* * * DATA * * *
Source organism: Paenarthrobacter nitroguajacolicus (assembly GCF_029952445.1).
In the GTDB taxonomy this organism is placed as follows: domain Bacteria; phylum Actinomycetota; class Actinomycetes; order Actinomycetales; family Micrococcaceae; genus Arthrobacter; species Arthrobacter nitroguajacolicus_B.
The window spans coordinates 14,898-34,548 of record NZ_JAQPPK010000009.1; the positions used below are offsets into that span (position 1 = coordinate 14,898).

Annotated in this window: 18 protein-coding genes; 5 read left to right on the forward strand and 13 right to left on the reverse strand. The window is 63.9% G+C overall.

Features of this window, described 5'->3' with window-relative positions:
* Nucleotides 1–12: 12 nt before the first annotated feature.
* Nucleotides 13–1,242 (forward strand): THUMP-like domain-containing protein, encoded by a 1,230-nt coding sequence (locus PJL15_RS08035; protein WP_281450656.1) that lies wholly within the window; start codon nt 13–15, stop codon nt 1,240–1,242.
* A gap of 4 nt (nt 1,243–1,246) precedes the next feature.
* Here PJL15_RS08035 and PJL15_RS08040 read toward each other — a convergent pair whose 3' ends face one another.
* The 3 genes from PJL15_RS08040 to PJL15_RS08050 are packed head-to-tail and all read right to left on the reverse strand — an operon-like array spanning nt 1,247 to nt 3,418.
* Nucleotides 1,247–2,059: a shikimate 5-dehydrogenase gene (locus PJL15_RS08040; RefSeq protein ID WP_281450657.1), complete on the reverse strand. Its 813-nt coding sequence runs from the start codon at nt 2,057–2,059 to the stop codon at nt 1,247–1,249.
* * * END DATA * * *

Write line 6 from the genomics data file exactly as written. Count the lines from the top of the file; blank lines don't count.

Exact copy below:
* Nucleotides 1–12: 12 nt before the first annotated feature.